Wednesday, November 16, 2016
Karen B. DeSalvo, MD, MPH, MSc, U.S. Department of Health and Human Services acting assistant secretary for health today announced the appointment of 13 nationally recognized subject matter experts in health promotion, disease prevention, epidemiology, health literacy, communication, law, and state and local public health practice to serve on the Secretary’s Advisory Committee on National Health Promotion and Disease Prevention Objectives for 2030. Over the next two years, the Committee will examine current scientific evidence and submit recommendations to the Secretary of HHS with rationales to inform the development and implementation of the nation’s disease prevention and health promotion objectives for Healthy People 2030. Along with public and federal agency comments, these recommendations will be used by HHS to develop the next iteration of the Healthy People initiative.
Since 1979, the Healthy People initiative has set disease prevention and health promotion objectives for the nation. Healthy People establishes specific, science-based, measurable objectives with targets that are used to benchmark and monitor progress over the course of a decade. Healthy People 2030 will be the fifth iteration, charting the course to improve the nation’s health starting in the year 2020 through 2030.
“A key component of Healthy People is its emphasis on eliminating health disparities by addressing social determinants of health,” said Dr. DeSalvo. “Healthy People drives action across sectors to improve the health of our nation’s communities and prevent health disparities due to factors like zip code, economic stability, education, community, and access to health care."
The Office of Disease Prevention and Health Promotion within the Office of the Assistant Secretary for Health at HHS will lead the development of Healthy People 2030 and host the Advisory Committee’s public meetings. The first meeting will take place on December 1-2, 2016. For information about the meetings, including how to register to attend, visit www.healthypeople.gov.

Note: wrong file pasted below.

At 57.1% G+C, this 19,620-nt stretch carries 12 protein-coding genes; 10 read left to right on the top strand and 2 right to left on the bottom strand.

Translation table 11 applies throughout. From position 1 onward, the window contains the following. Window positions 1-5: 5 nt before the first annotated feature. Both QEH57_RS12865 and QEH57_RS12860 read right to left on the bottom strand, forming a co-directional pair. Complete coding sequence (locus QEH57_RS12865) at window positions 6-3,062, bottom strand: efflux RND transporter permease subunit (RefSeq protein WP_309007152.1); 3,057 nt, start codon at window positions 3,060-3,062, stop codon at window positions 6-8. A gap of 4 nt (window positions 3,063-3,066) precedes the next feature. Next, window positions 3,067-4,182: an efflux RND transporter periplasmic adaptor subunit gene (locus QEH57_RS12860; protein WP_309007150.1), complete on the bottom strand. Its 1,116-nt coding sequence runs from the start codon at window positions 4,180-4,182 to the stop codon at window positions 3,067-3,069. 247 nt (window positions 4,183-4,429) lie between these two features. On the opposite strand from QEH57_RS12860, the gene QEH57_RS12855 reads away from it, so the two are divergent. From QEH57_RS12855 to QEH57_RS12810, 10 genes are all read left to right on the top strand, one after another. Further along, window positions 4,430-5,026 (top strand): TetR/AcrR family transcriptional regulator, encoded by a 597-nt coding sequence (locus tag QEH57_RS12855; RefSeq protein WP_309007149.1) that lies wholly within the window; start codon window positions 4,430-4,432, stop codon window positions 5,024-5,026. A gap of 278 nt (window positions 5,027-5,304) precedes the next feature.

The following individuals have been appointed to the Secretary’s Advisory Committee on National Health Promotion and Disease Prevention Objectives for 2030:
Dushanka V. Kleinman, DDS, MScD, Co-Chair
Professor and Associate Dean for Research, University of Maryland School of Public Health
Nico Pronk, PhD, MA, FACSM, FAWHP, Co-Chair
Vice President for Health Management and Chief Science Officer, HealthPartners
Jonathan Fielding, MD, MPH, MBA, MA, Chair Emeritus
Distinguished Professor of Health Policy and Management, UCLA Fielding School of Public Health; Distinguished Professor of Pediatrics, UCLA Geffen School of Medicine; Founder and Director, UCLA Center for Health Advancement
Abdulrahman El-Sayed, MD, DPhil
Executive Director & Health Officer, Detroit Health Department, City of Detroit
Susan F. Goekler, PhD, MCHES
Emeritus CEO, American School Health Association
Cynthia A. Gómez, PhD
Director, Health Equity Institute, San Francisco State University
Paul K. Halverson, DrPH, MHSA, FACHE
Founding Dean and Professor, Richard M. Fairbanks School of Public Health, Indiana University
Mary A. Pittman, DrPH
President and Chief Executive Officer, Public Health Institute
Therese S. Richmond, PhD, CRNP, FAAN
Andrea B. Laporte Professor of Nursing, Associate Dean for Research and Innovation, University of Pennsylvania, School of Nursing
Nirav R. Shah, MD, MPH
Senior Vice President and Chief Operating Officer for Clinical Operations, Kaiser Permanente Southern California
Edward J. Sondik, PhD
Former Director, National Center for Health Statistics, Centers for Disease Control and Prevention
Joel B. Teitelbaum, JD, LLM
Associate Professor, Milken Institute School of Public Health and School of Law, and Co-Director , National Center for Medical-Legal Partnership, The George Washington University
Glenda L. Wrenn Gordon, MD, MSHP, FAPA
Director, Kennedy Center for Mental Health Policy and Research, Satcher Health Leadership Institute at Morehouse School of Medicine; Associate Professor, Department of Psychiatry and Behavioral Sciences